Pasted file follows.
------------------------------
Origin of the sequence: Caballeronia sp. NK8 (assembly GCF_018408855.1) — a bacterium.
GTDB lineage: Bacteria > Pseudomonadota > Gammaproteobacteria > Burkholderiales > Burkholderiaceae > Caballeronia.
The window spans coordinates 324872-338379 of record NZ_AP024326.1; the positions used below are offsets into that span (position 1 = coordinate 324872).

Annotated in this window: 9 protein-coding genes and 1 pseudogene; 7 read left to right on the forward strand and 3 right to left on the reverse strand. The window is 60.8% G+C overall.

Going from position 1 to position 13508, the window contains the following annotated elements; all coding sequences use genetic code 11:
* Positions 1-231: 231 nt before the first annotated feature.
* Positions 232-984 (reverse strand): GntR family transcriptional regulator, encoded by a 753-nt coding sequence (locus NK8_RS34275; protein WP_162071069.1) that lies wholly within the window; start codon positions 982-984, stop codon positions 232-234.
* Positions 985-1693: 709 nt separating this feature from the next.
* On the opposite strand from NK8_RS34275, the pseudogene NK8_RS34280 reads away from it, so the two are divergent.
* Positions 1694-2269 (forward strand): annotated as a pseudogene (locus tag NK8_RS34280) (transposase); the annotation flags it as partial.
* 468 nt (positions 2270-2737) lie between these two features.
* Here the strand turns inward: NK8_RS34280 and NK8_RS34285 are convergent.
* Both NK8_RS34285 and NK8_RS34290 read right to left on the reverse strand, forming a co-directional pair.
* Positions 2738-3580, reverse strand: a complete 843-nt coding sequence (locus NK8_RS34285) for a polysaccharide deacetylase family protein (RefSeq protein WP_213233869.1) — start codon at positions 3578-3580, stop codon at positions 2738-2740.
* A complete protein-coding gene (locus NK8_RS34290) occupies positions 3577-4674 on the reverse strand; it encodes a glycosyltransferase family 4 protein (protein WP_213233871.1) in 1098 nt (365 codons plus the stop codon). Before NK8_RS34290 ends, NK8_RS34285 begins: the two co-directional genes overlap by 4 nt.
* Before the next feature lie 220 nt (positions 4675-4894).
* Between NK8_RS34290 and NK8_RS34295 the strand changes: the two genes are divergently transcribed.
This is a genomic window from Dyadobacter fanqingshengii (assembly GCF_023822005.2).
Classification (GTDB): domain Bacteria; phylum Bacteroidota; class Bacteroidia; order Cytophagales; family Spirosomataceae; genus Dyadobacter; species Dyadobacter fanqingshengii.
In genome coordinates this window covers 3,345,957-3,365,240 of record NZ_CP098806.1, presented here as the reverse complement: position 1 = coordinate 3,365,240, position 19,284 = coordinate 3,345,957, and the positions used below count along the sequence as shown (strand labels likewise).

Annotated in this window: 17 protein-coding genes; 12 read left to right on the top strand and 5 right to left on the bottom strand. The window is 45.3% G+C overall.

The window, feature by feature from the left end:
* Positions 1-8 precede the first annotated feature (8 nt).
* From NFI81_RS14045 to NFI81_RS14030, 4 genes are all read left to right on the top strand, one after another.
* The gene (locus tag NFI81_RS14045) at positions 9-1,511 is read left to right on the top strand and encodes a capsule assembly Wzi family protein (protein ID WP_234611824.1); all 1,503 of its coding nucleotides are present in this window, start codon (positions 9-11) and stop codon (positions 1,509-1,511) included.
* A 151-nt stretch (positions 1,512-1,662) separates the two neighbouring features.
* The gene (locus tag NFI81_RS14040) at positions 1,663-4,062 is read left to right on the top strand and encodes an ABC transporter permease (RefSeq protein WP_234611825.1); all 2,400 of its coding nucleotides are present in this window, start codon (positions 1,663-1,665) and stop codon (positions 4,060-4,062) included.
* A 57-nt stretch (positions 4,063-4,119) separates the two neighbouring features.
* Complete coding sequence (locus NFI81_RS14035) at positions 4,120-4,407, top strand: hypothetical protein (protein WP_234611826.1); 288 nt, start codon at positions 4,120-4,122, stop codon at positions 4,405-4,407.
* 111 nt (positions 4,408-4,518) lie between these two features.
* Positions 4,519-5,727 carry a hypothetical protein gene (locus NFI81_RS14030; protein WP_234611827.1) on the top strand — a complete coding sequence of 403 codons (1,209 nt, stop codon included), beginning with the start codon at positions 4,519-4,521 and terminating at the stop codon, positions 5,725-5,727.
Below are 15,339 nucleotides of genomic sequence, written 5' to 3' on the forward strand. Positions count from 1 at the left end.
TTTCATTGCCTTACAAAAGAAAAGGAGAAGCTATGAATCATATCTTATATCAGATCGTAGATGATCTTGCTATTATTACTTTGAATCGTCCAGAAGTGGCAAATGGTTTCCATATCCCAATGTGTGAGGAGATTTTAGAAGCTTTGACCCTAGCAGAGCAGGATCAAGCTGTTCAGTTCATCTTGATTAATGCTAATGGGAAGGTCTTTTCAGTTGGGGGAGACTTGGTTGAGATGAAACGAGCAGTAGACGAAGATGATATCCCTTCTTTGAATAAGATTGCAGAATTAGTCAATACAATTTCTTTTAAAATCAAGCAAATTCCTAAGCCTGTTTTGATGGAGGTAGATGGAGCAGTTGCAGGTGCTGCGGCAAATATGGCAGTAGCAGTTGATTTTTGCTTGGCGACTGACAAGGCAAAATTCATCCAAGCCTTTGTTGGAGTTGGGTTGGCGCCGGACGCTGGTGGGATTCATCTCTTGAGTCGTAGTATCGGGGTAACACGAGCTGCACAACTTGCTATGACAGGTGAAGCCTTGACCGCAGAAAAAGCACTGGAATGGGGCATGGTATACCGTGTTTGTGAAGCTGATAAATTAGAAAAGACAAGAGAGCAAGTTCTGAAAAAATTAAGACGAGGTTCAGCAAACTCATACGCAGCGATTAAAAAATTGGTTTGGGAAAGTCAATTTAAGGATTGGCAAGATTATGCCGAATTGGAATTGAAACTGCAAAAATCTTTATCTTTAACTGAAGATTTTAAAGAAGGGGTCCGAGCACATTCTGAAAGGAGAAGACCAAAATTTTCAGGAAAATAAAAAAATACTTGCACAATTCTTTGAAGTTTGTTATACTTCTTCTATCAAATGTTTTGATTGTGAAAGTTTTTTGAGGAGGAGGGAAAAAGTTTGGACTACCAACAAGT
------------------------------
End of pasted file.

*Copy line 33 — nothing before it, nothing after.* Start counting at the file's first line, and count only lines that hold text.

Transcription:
TTTCATTGCCTTACAAAAGAAAAGGAGAAGCTATGAATCATATCTTATATCAGATCGTAGATGATCTTGCTATTATTACTTTGAATCGTCCAGAAGTGGCAAATGGTTTCCATATCCCAATGTGTGAGGAGATTTTAGAAGCTTTGACCCTAGCAGAGCAGGATCAAGCTGTTCAGTTCATCTTGATTAATGCTAATGGGAAGGTCTTTTCAGTTGGGGGAGACTTGGTTGAGATGAAACGAGCAGTAGACGAAGATGATATCCCTTCTTTGAATAAGATTGCAGAATTAGTCAATACAATTTCTTTTAAAATCAAGCAAATTCCTAAGCCTGTTTTGATGGAGGTAGATGGAGCAGTTGCAGGTGCTGCGGCAAATATGGCAGTAGCAGTTGATTTTTGCTTGGCGACTGACAAGGCAAAATTCATCCAAGCCTTTGTTGGAGTTGGGTTGGCGCCGGACGCTGGTGGGATTCATCTCTTGAGTCGTAGTATCGGGGTAACACGAGCTGCACAACTTGCTATGACAGGTGAAGCCTTGACCGCAGAAAAAGCACTGGAATGGGGCATGGTATACCGTGTTTGTGAAGCTGATAAATTAGAAAAGACAAGAGAGCAAGTTCTGAAAAAATTAAGACGAGGTTCAGCAAACTCATACGCAGCGATTAAAAAATTGGTTTGGGAAAGTCAATTTAAGGATTGGCAAGATTATGCCGAATTGGAATTGAAACTGCAAAAATCTTTATCTTTAACTGAAGATTTTAAAGAAGGGGTCCGAGCACATTCTGAAAGGAGAAGACCAAAATTTTCAGGAAAATAAAAAAATACTTGCACAATTCTTTGAAGTTTGTTATACTTCTTCTATCAAATGTTTTGATTGTGAAAGTTTTTTGAGGAGGAGGGAAAAAGTTTGGACTACCAACAAGT